Puffed out, blown back

Today’s guest picture comes from my walking guide Mark. On Monday, his dog Henry, took him back for a walk on the hills that we had walked together on Saturday. Henry rested for a moment among the bog cotton.

We had another cool and dry day here today, and I was a bit slower to get going than I had planned. In the end, I had a cup of coffee and a ginger biscuit with Margaret and Mrs Tootlepedal before I finally got on my bike and headed north up the main road.

I was pedalling into a light breeze, and my plan was to cycle twenty miles into the breeze and then turn round and get blown home. As a plan, it worked well, though the breeze was a little stronger than I had expected. It took me an hour to do the first ten miles up the hill to Mosspaul. My bike computer told me that the next ten miles, still into the wind but gently downhill with a net loss of 473 feet, took me 44 minutes. The helpful nature of the wind meant that the first ten miles on the homeward trip, with a net gain of 473 feet also took me 44 minutes. From then on, I had wind and slope in my favour, and the last ten miles took me 36 minutes without me having to try too hard.

I stopped for a breather at Mosspaul on the way out, and saw that in spite of yesterday’s rain, there was not a lot of water coming off the hills.

Further down the valley, the water was low there too.

My turning point was at a bridge over the Teviot Water . . .

. . . which looks quite traditional but is in fact made of concrete.

I ate a sandwich there and saw comfrey and Welsh poppies growing nearby . . .

. . . with no insect visitors enjoying their charms at all.

Across the road, a hawthorn leaned down towards a stone wall.

On my way back, another patch of hawthorns caught my eye.

And I looked ahead at the mast on Glenrief Rig above Mosspaul.

The sun shone intermittently during my ride, but it was sunny when I got home and I found Mrs Tootlepedal working in the garden. My timing was good though, as it started to rain soon after I got in.

The rain stopped after a while, and when I looked out of the window at the bird feeder . . .

. . . I could see that the sun had come out again, so I had a look round the garden. The vegetable garden lupins are looking better every day . . .

. . . and other lupins are trying to catch up.

Roses generally are waiting for warmth but some are testing the air.

A blackbird hopped onto the front gate to see what I was up to.

The bird feeder was quiet again today, but there were one or two busier moments.

. . . and a pigeon or collared dove (I can’t quite work out which) circled overhead, trying to get the job of flying bird of the day.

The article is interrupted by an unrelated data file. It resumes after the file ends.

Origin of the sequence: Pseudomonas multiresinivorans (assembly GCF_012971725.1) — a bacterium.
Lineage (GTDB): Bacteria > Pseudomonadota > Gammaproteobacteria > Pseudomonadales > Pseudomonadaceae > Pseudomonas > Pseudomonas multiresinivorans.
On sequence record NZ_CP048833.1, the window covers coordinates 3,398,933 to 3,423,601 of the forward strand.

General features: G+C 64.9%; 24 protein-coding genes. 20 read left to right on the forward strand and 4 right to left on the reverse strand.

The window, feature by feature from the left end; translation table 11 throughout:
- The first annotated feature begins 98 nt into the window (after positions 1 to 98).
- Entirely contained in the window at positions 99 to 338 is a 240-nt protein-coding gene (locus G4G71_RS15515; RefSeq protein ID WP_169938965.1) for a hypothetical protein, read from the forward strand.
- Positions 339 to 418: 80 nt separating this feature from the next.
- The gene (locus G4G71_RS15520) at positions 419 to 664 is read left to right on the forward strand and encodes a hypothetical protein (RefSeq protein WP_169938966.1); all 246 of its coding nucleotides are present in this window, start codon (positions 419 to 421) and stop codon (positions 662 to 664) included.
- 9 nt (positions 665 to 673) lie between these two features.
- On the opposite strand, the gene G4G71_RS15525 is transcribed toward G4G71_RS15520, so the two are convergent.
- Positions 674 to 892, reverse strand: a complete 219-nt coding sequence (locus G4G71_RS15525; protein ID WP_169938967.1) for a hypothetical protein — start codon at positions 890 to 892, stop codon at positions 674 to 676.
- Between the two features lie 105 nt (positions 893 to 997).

I am a bit short of interesting pictures today, and this was because I had intended to go for an electric bike ride with Mrs Tootlepedal in the evening, and I was going to take some more interesting ones on that outing. However, when the time came to set out, looming clouds did not instil any confidence about staying dry, so we postponed the trip for another more reliable day.

We got news today that the Archive Centre is going to have to move its workspace out of the newspaper offices where it has a little corner. The newspaper itself is moving. We have been offered alternative accommodation, but it is going to require a bit of thinking and organisation to make the move. My head hurts in anticipation. Neither thinking nor organisation are among my strong points.

The flying bird of the day is a low flying siskin.

Published by tootlepedal

Cyclist, retired teacher, curmudgeon, keen amateur photographer.

26 thoughts on “Puffed out, blown back

  1. It’s nice to see roses again. That second one reminds me of the ones I grew up with.
    It’s too bad your plans for the electric bikes keep getting shot down by weather.
    As an engineer my job was all about thinking and organizing but now it isn’t, and I’m happy about that.

  2. I think I’ve said it before but I do love your lupins! They are so handsome! Good to see the roses opening up- means that it’s hotting up! The Archive Centre move will no doubt mean a big clear out of unwanted material- that could be a real positive!

  3. I enjoyed your selection of photos. That Welsh poppy seems to radiate with its own internal light, and the hawthorns are bright spots on early summer’s lush green. Our roses are still not as far along as yours.

    The siskin FBOTD is beautiful. I like the composition and colors, perfectly complementary.

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